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For those of you reading the title and expecting Walmart to be
mentioned, have no fear, they do have a cameo role in this story.

I have spent the last eleven summers vacationing in central
Ontario (about 2500 miles from home, but that is a different story). The
cottage has most modern conveniences, but doing laundry is a 35-mile round trip
drive to Bracebridge once a week. Over the years, I have made friends with Rod,
the owner of Centennial Laundry, and watched somewhat in horror as a chain
laundry/dry cleaner opened directly beside him. In the first few years, they
absorbed and closed the only other laundromat in town. Yet years later, Rod and
Centennial are still here. In fact, they appear to be performing better than
their competitor is.

A large part of my job is helping retailers enhance their
customers’ experiences, so Rod’s success intrigued me. If a laundromat were to
be your first stop on your first visit to Bracebridge, you would probably stop
at Rod’s competitor. Their curb appeal surpasses Centennial’s, and their brand
recognition has been established over radio commercials on multiple local
stations. Once inside, their interior is far more upscale and modern than
Centennial’s. Yet arrive most mornings or evenings and Rod’s parking lot is
full, with just a few or no cars across the alley. After years of watching this
anomaly, I took advantage of a long drying cycle to ask Rod why he thought
Centennial was surviving, and potentially thriving.

In general, the secrets to success are never “nuclear
science”, but the simplicity of Rod’s reasoning shocked me. Rod said, “We do
things to make the customer’s experience easier. They do things to make their
business easier to run”. As an example, Rod cited that all his staff carries a
float, so they can provide correct change for the machines (whether you bring
in dimes or $20). The competition uses change machines, so yes, you can get change,
but only if you have the right bills or if you really want $20 in quarters. The
competition also tested stored value cards, but small town Ontario (or USA)
have many residents who cannot afford to tie up ten or twenty dollars on a card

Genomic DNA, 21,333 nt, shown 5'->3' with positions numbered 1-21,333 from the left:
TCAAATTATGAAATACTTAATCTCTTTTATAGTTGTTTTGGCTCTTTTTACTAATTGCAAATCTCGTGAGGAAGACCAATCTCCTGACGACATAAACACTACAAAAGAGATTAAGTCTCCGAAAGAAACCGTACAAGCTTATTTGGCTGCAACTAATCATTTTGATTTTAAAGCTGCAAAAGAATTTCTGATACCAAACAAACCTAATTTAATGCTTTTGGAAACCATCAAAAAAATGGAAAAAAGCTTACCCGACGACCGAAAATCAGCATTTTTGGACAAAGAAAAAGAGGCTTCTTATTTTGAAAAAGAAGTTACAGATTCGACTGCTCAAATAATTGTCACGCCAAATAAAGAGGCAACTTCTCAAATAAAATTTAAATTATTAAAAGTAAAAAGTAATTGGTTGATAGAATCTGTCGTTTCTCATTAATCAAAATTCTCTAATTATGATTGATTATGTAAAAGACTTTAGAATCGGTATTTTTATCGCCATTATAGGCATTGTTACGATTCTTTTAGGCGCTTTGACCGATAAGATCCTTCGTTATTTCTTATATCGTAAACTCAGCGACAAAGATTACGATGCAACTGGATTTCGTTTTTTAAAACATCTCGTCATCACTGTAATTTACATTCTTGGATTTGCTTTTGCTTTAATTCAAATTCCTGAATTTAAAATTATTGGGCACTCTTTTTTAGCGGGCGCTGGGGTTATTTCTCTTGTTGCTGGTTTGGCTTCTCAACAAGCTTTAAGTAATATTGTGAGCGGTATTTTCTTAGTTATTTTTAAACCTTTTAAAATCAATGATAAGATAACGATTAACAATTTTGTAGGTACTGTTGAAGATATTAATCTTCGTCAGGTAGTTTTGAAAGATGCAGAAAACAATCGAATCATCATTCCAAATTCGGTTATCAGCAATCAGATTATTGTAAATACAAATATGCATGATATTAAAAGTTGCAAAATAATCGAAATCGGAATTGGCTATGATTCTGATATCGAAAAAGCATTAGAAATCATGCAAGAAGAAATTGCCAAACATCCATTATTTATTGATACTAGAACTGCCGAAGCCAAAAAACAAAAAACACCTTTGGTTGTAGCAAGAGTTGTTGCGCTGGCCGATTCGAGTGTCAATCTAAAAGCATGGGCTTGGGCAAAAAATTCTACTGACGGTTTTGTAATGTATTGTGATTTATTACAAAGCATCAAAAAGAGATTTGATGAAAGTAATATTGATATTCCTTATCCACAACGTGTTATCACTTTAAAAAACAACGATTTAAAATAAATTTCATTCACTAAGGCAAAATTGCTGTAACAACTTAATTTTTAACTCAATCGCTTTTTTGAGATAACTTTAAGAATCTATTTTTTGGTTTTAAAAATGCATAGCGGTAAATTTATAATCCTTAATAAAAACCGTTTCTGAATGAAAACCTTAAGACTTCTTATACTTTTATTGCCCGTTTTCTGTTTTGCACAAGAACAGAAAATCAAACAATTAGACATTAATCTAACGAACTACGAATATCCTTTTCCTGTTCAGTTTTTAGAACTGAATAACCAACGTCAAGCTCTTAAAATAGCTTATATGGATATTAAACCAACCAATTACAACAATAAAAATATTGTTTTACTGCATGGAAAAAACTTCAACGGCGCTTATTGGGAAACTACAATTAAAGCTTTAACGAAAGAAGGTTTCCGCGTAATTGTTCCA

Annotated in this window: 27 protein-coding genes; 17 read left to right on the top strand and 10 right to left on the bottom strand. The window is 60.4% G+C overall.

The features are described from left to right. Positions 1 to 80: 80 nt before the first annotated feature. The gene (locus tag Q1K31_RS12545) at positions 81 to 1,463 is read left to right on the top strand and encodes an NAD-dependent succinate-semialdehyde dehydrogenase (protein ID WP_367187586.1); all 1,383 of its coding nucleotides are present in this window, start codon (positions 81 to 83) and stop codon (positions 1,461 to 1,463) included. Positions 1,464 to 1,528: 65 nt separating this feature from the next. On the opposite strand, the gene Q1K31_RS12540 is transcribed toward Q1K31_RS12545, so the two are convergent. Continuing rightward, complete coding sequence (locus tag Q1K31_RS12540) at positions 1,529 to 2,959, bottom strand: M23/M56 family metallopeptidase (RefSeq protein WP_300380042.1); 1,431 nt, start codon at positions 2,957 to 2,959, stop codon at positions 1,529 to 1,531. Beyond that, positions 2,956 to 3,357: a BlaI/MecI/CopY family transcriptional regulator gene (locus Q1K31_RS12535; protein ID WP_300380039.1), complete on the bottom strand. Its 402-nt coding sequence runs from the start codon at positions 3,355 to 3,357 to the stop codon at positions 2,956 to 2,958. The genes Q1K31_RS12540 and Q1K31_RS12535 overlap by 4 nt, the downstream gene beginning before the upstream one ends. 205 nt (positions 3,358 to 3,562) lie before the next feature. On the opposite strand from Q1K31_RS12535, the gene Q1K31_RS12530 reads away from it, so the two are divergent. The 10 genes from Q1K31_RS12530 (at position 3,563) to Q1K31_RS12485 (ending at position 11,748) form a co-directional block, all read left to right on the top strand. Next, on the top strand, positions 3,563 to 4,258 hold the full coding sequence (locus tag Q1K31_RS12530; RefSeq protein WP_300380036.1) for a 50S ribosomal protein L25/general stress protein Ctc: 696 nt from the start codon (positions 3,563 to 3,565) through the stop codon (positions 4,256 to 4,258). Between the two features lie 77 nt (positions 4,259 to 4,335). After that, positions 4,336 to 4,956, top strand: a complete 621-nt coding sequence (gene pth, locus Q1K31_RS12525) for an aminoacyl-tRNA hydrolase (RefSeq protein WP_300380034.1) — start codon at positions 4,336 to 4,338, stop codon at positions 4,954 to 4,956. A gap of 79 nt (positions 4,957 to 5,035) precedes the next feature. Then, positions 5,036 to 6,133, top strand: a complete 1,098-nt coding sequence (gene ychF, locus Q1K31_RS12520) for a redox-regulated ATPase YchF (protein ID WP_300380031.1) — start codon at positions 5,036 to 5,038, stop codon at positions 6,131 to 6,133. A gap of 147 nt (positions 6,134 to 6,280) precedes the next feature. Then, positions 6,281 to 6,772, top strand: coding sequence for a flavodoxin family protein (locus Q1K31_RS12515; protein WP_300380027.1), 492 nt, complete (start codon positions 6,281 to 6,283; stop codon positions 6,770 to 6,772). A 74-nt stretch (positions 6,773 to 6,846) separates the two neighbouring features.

between laundry days.

Another example was “walkaways”. Rod was talking about the
mix of clientele who frequent Centennial. Many have jobs or responsibilities
that do not allow them to spend two hours at one time to do the laundry. Rod
allows folks to start their laundry, and will hold it for them to return 1, 2
or 5 hours later. Although originally for free, Rod now charges a nominal fee
for this service. Since his competitor will not, Rod still provides services
beyond the norm.

These simple examples got me thinking about distinction in
retail. If soap, water, bleach and heat are the common variables for a
laundromat, then what aspect of distinction is the customer looking for?
Moreover, if we extrapolate from the laundromat to the sporting goods store or
big box retailer, what lessons from Rod could they be taking to make their
business run better for the customer first and the “bean counters” second? To
quote Scott McKain, “The organization that fails to create distinction will
fall to its competitors”. When the competition came to town, they did what most
do to establish a base – they undercut Centennial’s prices. If it had not been
for distinction, that might have been the end of Centennial.

Rod gave many other examples, from hiring locally to
standing behind his frequent customers through the seasonal cash-flow gaps that
tourist towns can face. In all the examples, his focus remained on treating all
his customers like they each one was the best. This meant doing the right thing
for the customer, even if it made the business harder to run (imagine the
shrinkage risk to a small business from having to manage floats across multiple
employees seven days a week).

In retail, we talk a lot about putting the customer first. However standing in

a grocery line for 15 minutes, just to see them add an additional clerk as you

are putting your goods on the conveyor, suggests that the bean counters won

that round. When we put procedures in place and empower staff to enhance the

customer experience, sometimes to the immediate detriment of the bottom line,

there is a good chance that differentiation from our competitor(s) will be one of the results.

I promised you a Walmart reference, and Rod was the one who made
the connection for me. Walmart set up shop on the other side of Bracebridge
about eight years ago. There was much hand ringing and talk of the death of
their main street. Yet today, the downtown seems at least as vibrant as it was
at the groundbreaking, and most would say it is even better. There are two
reasons for this – one, it stopped the two hour migration of residents to larger
towns as most locals went shopping for deals and large purchases. Less time out
of town opened new opportunities to shop in town. More importantly, it sounded
the wakeup alarm for local businesses. Before Walmart, many stores closed at 5
p.m. The businesses that survived became more customer focused, e.g. extending
their hours, making is easier for time strapped locals to shop (easier for the
customer, not easier for you). They also banded together to have special events
like “midnight madness” sales to highlight their local variety and expertise.

To paraphrase McKain, setting your customer value prop to be “we are as good as
the other guy” is a quick path to irrelevance. You need to figure out what you
will do and how you will act to show the customer that an experience in your
store will be like no other. I will add on Rod’s behalf that it has to be
something the customer will see of value, not just the shareholders.

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